Karen Thompson Walker imagines a new kind of ecological disaster in Age of Miracles. Instead of earthquakes, a group of Californians–and the rest of the world–are noticing that days are getting longer. The earth is slowing resulting in famine, gravity sickness, disruption of the magnetic fields, and radiation poisoning.
Amidst the disaster, Walker portrays the ordinary travails and triumphs of a twelve-year-old girl, Julia. Julia has noticed that the calamity has also affected relationships with her friends and family. Once popular, she is now the odd girl out who desperately wants to be noticed by the cool boy on the bus, Seth Moreno.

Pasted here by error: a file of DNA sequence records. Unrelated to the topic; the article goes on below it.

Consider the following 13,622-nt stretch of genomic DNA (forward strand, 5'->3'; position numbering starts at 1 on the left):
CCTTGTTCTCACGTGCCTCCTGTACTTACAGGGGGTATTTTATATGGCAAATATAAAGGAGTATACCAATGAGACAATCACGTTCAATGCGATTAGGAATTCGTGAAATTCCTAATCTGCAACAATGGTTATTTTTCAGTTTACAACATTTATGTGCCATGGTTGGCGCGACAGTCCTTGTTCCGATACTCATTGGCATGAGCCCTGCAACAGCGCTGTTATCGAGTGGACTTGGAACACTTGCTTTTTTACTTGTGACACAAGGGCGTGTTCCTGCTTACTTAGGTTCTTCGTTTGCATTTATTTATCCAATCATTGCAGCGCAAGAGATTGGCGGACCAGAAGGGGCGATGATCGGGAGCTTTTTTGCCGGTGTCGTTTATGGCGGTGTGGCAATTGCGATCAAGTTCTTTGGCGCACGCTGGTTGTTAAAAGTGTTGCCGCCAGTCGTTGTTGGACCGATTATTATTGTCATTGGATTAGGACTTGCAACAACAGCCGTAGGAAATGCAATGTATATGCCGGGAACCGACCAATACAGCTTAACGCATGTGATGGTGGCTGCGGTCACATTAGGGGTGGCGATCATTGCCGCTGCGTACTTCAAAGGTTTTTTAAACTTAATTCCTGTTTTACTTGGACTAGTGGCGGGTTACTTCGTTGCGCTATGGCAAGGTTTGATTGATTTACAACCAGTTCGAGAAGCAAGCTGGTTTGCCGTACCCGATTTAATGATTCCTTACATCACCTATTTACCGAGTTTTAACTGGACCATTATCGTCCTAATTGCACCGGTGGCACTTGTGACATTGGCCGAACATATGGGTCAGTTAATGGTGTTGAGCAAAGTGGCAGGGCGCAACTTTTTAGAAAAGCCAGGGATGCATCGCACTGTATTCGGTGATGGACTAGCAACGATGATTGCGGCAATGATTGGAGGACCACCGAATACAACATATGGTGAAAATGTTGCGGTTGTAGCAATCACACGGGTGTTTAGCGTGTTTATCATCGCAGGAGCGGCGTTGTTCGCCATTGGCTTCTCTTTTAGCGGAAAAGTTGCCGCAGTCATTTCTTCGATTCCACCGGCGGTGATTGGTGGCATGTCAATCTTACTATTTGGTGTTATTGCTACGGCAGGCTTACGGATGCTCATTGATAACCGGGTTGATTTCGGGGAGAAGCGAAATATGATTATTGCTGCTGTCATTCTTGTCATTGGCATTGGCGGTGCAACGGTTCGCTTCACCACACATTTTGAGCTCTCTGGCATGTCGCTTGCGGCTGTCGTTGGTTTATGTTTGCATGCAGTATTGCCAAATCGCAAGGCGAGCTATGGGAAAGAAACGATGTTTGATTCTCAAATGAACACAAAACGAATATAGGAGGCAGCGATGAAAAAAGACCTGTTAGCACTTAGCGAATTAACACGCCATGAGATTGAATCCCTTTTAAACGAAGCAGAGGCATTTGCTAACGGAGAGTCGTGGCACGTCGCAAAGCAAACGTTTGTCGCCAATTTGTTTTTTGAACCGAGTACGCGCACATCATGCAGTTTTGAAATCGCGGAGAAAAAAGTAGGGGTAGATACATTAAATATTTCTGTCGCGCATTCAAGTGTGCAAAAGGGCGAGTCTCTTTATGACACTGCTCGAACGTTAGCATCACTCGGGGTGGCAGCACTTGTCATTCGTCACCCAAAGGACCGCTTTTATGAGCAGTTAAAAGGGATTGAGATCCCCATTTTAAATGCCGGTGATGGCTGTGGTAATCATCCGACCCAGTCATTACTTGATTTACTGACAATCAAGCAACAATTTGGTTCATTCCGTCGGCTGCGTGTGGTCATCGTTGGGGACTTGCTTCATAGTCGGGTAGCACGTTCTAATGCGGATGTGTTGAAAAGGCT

As the days and nights grow longer, everything is thrown into chaos. The children have later and later school start times. Some go off the clock and live in “real time” communities.
This novel definitely made me appreciate the smaller things in life. At one point, Julia and Seth collect the last few blades of grass in the neighborhood. Sunlight, birds, fresh fruit are small “miracles” that are only noticed when they disappear.
This startling debut that raises many questions will interest both adults and teenagers.